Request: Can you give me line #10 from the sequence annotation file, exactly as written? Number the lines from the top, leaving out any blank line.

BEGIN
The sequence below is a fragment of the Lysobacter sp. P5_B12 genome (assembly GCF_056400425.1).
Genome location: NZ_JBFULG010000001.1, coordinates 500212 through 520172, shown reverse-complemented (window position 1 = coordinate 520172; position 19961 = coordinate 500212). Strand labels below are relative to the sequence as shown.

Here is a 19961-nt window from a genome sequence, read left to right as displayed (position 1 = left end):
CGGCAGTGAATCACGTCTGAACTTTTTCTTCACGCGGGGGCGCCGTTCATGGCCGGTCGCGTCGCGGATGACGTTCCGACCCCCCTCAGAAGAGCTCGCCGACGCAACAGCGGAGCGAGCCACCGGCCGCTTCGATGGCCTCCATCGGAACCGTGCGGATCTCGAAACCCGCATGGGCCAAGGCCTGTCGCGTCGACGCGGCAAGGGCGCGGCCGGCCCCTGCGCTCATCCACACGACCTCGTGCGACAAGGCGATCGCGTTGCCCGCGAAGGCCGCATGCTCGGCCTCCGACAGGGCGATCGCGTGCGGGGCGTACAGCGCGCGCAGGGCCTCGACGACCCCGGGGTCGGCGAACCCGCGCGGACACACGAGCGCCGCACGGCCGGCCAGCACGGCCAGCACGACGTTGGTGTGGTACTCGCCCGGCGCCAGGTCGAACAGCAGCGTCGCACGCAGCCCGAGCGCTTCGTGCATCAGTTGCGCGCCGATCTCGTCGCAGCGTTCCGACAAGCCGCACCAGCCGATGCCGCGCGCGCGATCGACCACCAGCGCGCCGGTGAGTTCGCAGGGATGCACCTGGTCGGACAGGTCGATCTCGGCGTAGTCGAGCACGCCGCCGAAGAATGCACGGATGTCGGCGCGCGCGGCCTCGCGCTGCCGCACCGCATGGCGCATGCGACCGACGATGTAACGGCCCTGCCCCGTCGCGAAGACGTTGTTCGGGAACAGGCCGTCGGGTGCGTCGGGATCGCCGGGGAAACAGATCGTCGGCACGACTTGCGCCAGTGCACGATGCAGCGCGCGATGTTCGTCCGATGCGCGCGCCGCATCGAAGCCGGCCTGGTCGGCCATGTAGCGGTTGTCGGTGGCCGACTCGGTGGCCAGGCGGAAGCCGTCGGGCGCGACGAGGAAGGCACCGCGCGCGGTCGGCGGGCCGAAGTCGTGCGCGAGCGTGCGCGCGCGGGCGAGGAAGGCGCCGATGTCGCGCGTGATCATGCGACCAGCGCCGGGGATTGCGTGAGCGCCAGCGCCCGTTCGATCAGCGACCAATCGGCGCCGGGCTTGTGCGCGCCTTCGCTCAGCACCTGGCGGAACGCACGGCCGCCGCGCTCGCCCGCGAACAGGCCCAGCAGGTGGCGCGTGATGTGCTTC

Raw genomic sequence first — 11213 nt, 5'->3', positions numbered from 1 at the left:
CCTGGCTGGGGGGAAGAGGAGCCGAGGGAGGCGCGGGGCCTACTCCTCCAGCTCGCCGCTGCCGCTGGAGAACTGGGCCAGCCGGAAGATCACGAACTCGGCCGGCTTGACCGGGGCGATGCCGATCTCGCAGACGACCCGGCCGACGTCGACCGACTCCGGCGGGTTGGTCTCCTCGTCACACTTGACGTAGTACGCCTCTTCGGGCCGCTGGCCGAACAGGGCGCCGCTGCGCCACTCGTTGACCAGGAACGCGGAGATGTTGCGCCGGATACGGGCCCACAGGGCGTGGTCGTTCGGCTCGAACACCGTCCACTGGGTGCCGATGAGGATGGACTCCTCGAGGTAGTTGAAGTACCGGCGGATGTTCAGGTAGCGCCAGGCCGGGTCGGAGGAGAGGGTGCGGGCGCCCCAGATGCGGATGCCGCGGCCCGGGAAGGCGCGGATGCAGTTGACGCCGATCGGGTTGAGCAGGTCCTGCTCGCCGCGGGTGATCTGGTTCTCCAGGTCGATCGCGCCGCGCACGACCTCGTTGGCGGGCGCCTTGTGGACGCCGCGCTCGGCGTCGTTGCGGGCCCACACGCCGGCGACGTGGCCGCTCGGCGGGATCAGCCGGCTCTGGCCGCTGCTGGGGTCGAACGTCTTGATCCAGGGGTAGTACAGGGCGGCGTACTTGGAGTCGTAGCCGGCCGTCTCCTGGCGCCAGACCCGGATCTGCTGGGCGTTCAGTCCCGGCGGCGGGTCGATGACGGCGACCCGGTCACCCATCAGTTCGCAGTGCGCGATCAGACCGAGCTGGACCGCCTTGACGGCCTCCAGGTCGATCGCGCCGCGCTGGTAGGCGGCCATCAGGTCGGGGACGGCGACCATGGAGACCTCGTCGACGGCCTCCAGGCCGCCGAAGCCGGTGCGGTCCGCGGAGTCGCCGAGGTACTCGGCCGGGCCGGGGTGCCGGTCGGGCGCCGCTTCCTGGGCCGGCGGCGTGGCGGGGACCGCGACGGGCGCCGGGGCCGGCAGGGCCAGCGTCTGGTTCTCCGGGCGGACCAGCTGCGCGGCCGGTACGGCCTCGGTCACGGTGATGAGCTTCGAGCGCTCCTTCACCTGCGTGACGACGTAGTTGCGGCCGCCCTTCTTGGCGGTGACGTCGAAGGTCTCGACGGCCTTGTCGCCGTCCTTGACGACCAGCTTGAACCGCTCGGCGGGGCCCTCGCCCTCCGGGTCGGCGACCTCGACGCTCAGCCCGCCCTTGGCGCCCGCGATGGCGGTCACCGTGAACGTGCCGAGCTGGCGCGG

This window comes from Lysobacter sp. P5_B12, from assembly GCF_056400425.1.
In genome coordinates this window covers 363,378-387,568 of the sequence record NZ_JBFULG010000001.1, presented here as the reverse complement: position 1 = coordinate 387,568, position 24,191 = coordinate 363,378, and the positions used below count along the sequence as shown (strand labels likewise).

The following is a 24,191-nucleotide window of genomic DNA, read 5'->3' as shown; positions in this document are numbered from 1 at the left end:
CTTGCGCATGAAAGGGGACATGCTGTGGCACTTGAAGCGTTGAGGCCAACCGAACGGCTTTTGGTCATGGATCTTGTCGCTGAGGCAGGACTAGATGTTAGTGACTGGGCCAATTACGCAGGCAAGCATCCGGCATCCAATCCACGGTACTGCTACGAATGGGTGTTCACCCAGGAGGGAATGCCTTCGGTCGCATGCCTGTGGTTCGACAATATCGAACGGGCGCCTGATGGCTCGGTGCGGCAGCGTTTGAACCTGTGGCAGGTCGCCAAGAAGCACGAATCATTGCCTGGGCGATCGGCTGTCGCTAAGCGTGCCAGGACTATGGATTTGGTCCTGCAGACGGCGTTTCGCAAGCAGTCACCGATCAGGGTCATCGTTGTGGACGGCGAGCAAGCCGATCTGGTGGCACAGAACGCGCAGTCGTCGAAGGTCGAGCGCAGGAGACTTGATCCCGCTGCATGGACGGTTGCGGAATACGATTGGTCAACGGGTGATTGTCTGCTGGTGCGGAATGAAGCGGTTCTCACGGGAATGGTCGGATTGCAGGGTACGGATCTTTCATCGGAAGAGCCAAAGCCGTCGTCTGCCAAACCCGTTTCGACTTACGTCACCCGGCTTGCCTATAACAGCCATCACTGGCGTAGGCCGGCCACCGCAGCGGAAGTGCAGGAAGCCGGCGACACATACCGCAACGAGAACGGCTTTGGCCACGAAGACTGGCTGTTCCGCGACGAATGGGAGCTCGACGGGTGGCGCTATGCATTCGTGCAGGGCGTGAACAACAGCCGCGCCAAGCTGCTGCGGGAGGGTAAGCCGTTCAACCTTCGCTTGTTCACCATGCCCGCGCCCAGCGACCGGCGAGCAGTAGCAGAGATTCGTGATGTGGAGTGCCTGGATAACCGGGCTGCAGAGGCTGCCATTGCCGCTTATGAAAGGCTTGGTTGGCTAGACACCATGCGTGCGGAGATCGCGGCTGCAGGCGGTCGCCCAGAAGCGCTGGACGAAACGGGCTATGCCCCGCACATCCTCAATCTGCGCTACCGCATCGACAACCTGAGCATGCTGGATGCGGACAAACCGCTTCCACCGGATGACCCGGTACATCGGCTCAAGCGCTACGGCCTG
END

CTTGCGCATGAAAGGGGACATGCTGTGGCACTTGAAGCGTTGAGGCCAACCGAACGGCTTTTGGTCATGGATCTTGTCGCTGAGGCAGGACTAGATGTTAGTGACTGGGCCAATTACGCAGGCAAGCATCCGGCATCCAATCCACGGTACTGCTACGAATGGGTGTTCACCCAGGAGGGAATGCCTTCGGTCGCATGCCTGTGGTTCGACAATATCGAACGGGCGCCTGATGGCTCGGTGCGGCAGCGTTTGAACCTGTGGCAGGTCGCCAAGAAGCACGAATCATTGCCTGGGCGATCGGCTGTCGCTAAGCGTGCCAGGACTATGGATTTGGTCCTGCAGACGGCGTTTCGCAAGCAGTCACCGATCAGGGTCATCGTTGTGGACGGCGAGCAAGCCGATCTGGTGGCACAGAACGCGCAGTCGTCGAAGGTCGAGCGCAGGAGACTTGATCCCGCTGCATGGACGGTTGCGGAATACGATTGGTCAACGGGTGATTGTCTGCTGGTGCGGAATGAAGCGGTTCTCACGGGAATGGTCGGATTGCAGGGTACGGATCTTTCATCGGAAGAGCCAAAGCCGTCGTCTGCCAAACCCGTTTCGACTTACGTCACCCGGCTTGCCTATAACAGCCATCACTGGCGTAGGCCGGCCACCGCAGCGGAAGTGCAGGAAGCCGGCGACACATACCGCAACGAGAACGGCTTTGGCCACGAAGACTGGCTGTTCCGCGACGAATGGGAGCTCGACGGGTGGCGCTATGCATTCGTGCAGGGCGTGAACAACAGCCGCGCCAAGCTGCTGCGGGAGGGTAAGCCGTTCAACCTTCGCTTGTTCACCATGCCCGCGCCCAGCGACCGGCGAGCAGTAGCAGAGATTCGTGATGTGGAGTGCCTGGATAACCGGGCTGCAGAGGCTGCCATTGCCGCTTATGAAAGGCTTGGTTGGCTAGACACCATGCGTGCGGAGATCGCGGCTGCAGGCGGTCGCCCAGAAGCGCTGGACGAAACGGGCTATGCCCCGCACATCCTCAATCTGCGCTACCGCATCGACAACCTGAGCATGCTGGATGCGGACAAACCGCTTCCACCGGATGACCCGGTACATCGGCTCAAGCGCTACGGCCTG